A new report from IHS Inc. has said that despite lower oil prices and other industry challenges, growth in Canadian oilsands will continue and remain one of the top sources of global supply growth in the coming years. Oilsands growth, which previously increased 1.2 million bpd between 2005 and 2014, is expected to add an additional 800 000 bpd of new production by 2020. This would keep Canada in the position of being the third largest source of supply growth in the world through the period.
“Why the Oil Sands: How a Remote, Complex Resource Became a Pillar of Global Supply Growth,” is a research project of the IHS Oilsands Dialogue. It draws on previous IHS research into specific aspects of the oilsands and provides an historical context of the oilsands growth over the past 15 years and discusses the reasons that growth continues.
Kevin Birn Director, IHS Energy said, “a review of the oilsands development over the years shows a history of growth, even when headwinds to production emerged. Oilsands growth has propelled Canadian production higher, and Canada now produces more oil, conventional, unconventional and oilsands combined, than every member of OPEC except Saudi Arabia.”
Among the attributes supporting continued oilsands growth are the enormous scale of the resource and its location in a stable jurisdiction. The report says that openness to private capital and proximity to the world’s greatest economy, the US, are also factors that support future growth.
Against the odds
The report also says that growth of oilsands supply will continue through the medium term despite headwinds. These include lower oil prices, cost escalation, environmental scrutiny and uncertain timing of new pipeline capacity to access new markets. Slower growth from the lower price environment is emerging from a slower pace of construction, declines from more conventional oilsands production, and delay in unsanctioned project. Yet, the report does conclude that growth is expected as a result of both existing projects and those under construction where significant capital has already been spent.
Birn said, “certainly growth would have been greater had prices remained high, but there is sufficient inertia in the system from projects already underway to carry growth to nearly 2020. Those projects where significant capital has been invested will continue to operate and proceed to completion.”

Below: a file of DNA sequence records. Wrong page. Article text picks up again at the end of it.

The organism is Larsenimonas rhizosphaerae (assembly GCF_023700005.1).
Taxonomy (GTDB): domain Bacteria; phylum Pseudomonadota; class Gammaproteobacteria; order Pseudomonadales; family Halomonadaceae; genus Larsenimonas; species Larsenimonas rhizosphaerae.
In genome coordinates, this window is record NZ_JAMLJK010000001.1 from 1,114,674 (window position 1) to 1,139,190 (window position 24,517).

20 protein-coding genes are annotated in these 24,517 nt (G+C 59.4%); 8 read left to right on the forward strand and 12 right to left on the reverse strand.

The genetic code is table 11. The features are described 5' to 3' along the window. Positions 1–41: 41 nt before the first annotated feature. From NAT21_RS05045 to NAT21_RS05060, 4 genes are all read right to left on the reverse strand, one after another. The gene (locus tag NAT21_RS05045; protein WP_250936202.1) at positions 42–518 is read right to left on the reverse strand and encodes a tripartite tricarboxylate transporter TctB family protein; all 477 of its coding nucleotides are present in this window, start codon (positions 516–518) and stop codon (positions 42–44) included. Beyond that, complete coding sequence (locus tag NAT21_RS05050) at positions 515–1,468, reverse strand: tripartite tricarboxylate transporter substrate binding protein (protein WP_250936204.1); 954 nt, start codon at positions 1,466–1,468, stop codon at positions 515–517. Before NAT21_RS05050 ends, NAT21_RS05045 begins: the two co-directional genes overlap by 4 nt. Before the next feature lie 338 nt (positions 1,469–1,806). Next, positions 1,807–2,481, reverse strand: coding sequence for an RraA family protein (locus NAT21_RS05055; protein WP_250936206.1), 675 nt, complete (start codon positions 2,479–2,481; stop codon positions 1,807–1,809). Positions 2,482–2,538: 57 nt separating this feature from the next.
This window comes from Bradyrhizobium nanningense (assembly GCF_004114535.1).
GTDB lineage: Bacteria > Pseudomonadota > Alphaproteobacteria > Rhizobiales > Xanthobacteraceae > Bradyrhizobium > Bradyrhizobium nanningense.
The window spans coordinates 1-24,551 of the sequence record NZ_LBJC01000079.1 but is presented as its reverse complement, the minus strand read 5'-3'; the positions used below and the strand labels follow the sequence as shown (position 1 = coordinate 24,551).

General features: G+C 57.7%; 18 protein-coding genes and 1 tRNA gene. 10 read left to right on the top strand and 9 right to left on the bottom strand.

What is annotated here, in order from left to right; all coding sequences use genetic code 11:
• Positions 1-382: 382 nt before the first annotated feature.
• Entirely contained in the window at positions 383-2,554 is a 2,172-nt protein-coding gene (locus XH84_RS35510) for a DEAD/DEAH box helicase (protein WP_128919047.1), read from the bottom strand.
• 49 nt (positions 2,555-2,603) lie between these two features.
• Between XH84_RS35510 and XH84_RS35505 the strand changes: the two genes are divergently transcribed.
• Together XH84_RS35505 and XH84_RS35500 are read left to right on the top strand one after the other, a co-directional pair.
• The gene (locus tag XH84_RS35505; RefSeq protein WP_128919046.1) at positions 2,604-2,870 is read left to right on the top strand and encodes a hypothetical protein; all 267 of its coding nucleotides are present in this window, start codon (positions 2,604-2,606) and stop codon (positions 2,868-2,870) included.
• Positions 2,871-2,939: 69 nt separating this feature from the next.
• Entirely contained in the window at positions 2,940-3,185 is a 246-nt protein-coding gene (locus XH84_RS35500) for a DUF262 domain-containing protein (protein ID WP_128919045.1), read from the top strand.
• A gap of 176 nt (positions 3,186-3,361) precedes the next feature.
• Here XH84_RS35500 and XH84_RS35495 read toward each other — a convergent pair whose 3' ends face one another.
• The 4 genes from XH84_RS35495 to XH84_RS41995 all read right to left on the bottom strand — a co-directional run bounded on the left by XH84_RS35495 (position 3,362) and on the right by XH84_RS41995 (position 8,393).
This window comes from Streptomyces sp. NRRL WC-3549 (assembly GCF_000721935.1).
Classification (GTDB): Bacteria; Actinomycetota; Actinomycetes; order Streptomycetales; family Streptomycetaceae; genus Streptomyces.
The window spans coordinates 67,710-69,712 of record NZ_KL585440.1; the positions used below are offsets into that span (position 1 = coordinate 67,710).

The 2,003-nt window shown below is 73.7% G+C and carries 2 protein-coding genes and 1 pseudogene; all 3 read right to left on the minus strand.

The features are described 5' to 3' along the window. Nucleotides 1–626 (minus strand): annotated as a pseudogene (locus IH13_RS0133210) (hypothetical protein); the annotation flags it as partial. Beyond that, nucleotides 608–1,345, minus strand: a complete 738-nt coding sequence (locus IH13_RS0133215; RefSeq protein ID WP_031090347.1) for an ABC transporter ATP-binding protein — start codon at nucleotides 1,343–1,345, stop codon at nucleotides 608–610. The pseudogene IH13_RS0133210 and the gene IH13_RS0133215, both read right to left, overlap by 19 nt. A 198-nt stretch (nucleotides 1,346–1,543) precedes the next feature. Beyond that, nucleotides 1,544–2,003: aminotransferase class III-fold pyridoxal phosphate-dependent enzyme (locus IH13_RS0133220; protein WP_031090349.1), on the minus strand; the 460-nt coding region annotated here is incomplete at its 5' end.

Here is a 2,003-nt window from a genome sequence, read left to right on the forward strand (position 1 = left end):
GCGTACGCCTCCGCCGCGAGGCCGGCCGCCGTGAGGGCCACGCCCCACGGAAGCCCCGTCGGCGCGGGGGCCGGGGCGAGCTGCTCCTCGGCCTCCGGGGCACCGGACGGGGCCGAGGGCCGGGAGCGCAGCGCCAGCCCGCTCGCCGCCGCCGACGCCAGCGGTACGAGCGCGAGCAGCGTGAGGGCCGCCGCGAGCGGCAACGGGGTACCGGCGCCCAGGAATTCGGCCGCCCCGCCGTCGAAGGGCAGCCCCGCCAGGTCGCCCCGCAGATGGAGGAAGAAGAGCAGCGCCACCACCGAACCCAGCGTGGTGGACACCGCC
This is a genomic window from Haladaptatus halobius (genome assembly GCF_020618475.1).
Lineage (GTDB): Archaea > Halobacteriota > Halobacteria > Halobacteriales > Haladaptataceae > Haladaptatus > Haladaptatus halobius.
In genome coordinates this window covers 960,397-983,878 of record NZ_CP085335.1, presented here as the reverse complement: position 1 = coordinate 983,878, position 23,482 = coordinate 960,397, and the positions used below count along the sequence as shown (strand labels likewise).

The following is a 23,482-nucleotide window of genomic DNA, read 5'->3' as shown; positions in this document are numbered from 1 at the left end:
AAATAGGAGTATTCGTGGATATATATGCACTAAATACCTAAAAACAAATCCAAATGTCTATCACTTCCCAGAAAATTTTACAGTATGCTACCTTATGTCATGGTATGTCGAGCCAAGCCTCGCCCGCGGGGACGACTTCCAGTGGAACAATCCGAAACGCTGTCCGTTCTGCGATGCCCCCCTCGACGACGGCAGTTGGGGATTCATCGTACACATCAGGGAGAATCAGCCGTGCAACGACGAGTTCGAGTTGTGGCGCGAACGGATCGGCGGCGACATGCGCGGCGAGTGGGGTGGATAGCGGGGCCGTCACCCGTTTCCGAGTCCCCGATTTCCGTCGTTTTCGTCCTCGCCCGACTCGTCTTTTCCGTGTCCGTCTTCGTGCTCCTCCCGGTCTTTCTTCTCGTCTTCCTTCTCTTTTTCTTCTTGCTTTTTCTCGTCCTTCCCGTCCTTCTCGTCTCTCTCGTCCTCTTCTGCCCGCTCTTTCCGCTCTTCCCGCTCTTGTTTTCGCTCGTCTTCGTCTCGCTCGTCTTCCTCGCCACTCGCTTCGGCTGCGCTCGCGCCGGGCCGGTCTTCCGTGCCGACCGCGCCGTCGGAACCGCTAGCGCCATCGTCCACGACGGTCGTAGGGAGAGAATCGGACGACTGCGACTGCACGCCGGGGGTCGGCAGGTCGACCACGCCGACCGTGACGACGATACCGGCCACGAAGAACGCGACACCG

Environmental concerns related to oilsands include regional impacts as well as GHG emissions. The oilsands do account for 0.14% of worldwide emissions, but their share of domestic emissions in Canada has grown with production. The GHG intensity of oilsands production ranges 1 – 19% higher than the average barrel of crude consumed in the US, but other crude oils can have a similar level of GHG intensity. The report notes that some of the more recent oilsands projects have trended closer to the US average as a result of innovation and learnings over time.
The report comments that uncertainty of new pipeline capacity has, in the past, contributed to price discounts as high as US$30/bbl. The increase of rail transport for oilsands has eased transportation bottlenecks and alleviated the price discounts. However, the report does note that moving crude by pipeline, which is generally less expensive and more predictable, remains the preferred option by producers and refiners alike.
Previous research by IHS has found that construction and operation of the Keystone XL pipeline would not have a material impact on GHG emissions. The study concluded that complex refineries on the US Gulf Coast that are designed to process heavy crudes will continue to demand types of crude that have a similar GHG intensity to oilsands, meaning that the US will continue to import crude oil of a similar quality from offshore sources such as Venezuela if additional supply of oilsands were not available.
The new report concludes that, while the long term path of oilsands growth will be linked to the pace and scale of the global oil price recovery, the fundamentals that have supported oilsands growth in the pat remain in place.
Birn said, “while trajectory of longer term oilsands growth beyond 2020 is not assured, the pillars of past growth, innovation, collaboration and stable investment climate in Canada, certainly remain.”
Edited from press release by Claira Lloyd